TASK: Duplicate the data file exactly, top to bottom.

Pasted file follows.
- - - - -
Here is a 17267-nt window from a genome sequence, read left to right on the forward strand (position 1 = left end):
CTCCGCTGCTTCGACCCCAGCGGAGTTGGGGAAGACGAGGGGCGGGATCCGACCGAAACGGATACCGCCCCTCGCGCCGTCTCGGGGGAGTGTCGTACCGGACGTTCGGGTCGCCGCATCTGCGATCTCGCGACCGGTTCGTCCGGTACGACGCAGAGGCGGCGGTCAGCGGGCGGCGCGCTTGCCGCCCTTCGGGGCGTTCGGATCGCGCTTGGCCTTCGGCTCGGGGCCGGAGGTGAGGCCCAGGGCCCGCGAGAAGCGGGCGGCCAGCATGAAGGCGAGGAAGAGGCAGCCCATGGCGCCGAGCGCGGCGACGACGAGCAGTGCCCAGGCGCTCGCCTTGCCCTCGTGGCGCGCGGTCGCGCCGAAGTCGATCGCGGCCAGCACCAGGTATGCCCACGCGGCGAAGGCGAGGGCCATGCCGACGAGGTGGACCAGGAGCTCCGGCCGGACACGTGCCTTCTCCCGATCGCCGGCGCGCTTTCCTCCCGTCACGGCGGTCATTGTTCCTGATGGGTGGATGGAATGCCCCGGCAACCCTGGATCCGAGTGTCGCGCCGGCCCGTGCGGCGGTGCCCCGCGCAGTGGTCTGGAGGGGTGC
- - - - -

Here is a 17267-nt window from a genome sequence, read left to right on the forward strand (position 1 = left end):
CTCCGCTGCTTCGACCCCAGCGGAGTTGGGGAAGACGAGGGGCGGGATCCGACCGAAACGGATACCGCCCCTCGCGCCGTCTCGGGGGAGTGTCGTACCGGACGTTCGGGTCGCCGCATCTGCGATCTCGCGACCGGTTCGTCCGGTACGACGCAGAGGCGGCGGTCAGCGGGCGGCGCGCTTGCCGCCCTTCGGGGCGTTCGGATCGCGCTTGGCCTTCGGCTCGGGGCCGGAGGTGAGGCCCAGGGCCCGCGAGAAGCGGGCGGCCAGCATGAAGGCGAGGAAGAGGCAGCCCATGGCGCCGAGCGCGGCGACGACGAGCAGTGCCCAGGCGCTCGCCTTGCCCTCGTGGCGCGCGGTCGCGCCGAAGTCGATCGCGGCCAGCACCAGGTATGCCCACGCGGCGAAGGCGAGGGCCATGCCGACGAGGTGGACCAGGAGCTCCGGCCGGACACGTGCCTTCTCCCGATCGCCGGCGCGCTTTCCTCCCGTCACGGCGGTCATTGTTCCTGATGGGTGGATGGAATGCCCCGGCAACCCTGGATCCGAGTGTCGCGCCGGCCCGTGCGGCGGTGCCCCGCGCAGTGGTCTGGAGGGGTGC